World Bank cuts global economic forecasts
The World Bank slashed its global economic growth forecasts and warned that rich nations' debt problems may yet reap a crisis that would eclipse the tumult of 2008.
Citing weakness across the globe, the Washington-based lender projected global growth of 2.5 percent in 2012 and 3.1 percent in 2013 -- sharply lower than previous estimates of 3.6 percent for both years.
"The world economy has entered a very difficult phase characterized by significant downside risks and fragility," the twice-yearly Global Economic Prospects report said.
While financial turmoil appeared contained at the moment, "the risk of a much broader freezing up of capital markets and a global crisis similar in magnitude to the Lehman crisis remains."
High-income countries cannot count on the willingness of markets to finance their deficits and maturing debt, it warned.
If shunned by the markets, a much wider financial crisis could sweep private banks and financial institutions on both sides of the Atlantic.
"The world could be thrown in a recession as large or even larger than that of 2008/09."
Only partly recovered from that global slump, both high-income and developing countries require bolstering to withstand the impending slowdown, the World Bank said.
"In the event of a major crisis" countries could be forced to cut spending, which would further deepen the negative cycle.
Financial turmoil in both developing and high-income countries has slammed the brakes on global growth despite relatively strong activity in the United States and Japan, it said.
The global economy grew at an estimated 2.7 percent rate in 2011, according to World Bank figures.
In addition, growth in several major developing countries, particularly Brazil and India, has slowed in part because of domestic policy tightening.
"Developing countries need to evaluate their vulnerabilities and prepare for further shocks, while there is still time," said Justin Lin, the World Bank's chief economist.
Developing country growth was revised down to 5.4 percent in 2012 from 6.2 percent in the June projections.
Hans Timmer, director of the bank's Development Prospects Group, said uncertainty could reduce demand for investment in emerging markets.
"That is what we are the most concerned about, because ultimately, it is currently investment in the developing world that drives global growth," he told reporters.
High-income countries, meanwhile, were expected to grow a tepid 1.4 percent this year, weighed down by a 0.3 percent contraction in the 17-nation eurozone.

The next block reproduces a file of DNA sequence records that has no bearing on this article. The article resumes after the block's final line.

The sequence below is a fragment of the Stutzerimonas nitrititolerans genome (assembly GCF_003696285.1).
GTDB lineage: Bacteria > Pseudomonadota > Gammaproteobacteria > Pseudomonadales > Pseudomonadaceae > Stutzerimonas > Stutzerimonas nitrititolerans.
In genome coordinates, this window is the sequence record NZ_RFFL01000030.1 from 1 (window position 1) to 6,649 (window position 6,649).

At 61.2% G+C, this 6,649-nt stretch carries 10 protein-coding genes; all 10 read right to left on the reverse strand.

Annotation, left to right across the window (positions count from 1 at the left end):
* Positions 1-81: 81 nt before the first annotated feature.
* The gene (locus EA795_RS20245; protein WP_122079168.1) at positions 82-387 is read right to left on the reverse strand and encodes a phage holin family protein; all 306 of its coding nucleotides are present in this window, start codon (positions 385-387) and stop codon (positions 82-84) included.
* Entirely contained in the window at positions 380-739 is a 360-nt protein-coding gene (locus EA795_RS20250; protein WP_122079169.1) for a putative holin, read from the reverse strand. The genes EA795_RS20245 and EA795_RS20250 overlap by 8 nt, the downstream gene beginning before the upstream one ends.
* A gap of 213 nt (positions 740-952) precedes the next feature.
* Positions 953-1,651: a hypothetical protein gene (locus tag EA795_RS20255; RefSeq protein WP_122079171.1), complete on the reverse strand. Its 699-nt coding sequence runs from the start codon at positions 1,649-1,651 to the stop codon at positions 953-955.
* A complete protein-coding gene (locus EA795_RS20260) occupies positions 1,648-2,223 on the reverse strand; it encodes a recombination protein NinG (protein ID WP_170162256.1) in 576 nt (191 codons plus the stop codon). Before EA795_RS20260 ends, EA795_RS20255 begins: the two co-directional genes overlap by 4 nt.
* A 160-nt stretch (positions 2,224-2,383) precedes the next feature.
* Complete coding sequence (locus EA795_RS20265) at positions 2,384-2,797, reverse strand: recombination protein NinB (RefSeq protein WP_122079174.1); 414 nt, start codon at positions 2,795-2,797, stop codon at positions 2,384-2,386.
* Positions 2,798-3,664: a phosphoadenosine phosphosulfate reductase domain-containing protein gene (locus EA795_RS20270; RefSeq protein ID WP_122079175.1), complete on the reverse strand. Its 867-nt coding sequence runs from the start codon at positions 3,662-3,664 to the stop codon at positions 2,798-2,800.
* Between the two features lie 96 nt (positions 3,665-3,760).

World trade also was slowing sharply, with growth seen at only 4.7 percent for this year compared with an estimated 6.6 percent in 2011.
But the World Bank warned that even achieving these much weaker outcomes was "very uncertain" considering the risks.
"The downturn in Europe and weaker growth in developing countries raises the risk that the two developments reinforce on another, resulting in an even weaker outcome."
It also noted that oil supplies could be disrupted amid potential political tensions in the Middle East and North Africa.
High deficits and debts in the US and Japan, as well as a slow-trend growth in gross domestic product (GDP), or economic output, in other high-income countries, "could trigger sudden adverse shocks."
The World Bank projected the United States, the world's largest economy, would grow 2.2 percent this year as it slowly recovers from the Great Recession.
Japan would emerge from last year's recession with GDP growth of 1.9 percent in 2012.
China again would be the planet's growth engine, although at a slower pace of 8.4 percent this year, compared with a 9.2 percent jump in 2011.
Lin said the worldwide slowdown would affect China's export-driven economy.
"But the Chinese government is one of the less indebted in the world. If necessary, it has relatively large room for maneuver to stimulate the economy."
Capital flows to developing countries have shrunk by almost half compared with 2010, the World Bank said, calling on them to "prepare for the worst."
The 30 developing countries with financing needs that exceed 10 percent of GDP should seek to refinance those needs "now," it said.
It also recommended prioritizing social safety net and infrastructure programs that are key to longer-term growth.
Noting a recent decline in commodity prices had eased inflation in most developing countries, the bank said that nonetheless "food security for the poorest, including in the Horn of Africa, remains a central concern."